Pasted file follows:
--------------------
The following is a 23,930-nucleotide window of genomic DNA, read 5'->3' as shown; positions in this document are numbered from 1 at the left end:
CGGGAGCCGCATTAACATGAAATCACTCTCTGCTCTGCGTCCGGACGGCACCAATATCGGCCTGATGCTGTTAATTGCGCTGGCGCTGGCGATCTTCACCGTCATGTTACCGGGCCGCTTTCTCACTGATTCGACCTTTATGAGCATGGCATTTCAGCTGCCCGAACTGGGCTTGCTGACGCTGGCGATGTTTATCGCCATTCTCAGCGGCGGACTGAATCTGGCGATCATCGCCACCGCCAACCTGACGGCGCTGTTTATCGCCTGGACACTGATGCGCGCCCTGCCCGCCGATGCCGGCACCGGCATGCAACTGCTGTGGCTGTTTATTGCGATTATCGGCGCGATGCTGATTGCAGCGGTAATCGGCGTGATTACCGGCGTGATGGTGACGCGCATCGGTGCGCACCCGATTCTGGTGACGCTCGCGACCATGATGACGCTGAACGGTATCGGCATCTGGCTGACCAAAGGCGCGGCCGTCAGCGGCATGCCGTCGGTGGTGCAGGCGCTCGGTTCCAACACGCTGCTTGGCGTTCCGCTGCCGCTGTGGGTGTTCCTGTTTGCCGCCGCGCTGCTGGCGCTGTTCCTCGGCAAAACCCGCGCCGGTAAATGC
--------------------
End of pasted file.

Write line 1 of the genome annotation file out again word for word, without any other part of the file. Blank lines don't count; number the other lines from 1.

The following is a 23,930-nucleotide window of genomic DNA, read 5'->3' as shown; positions in this document are numbered from 1 at the left end: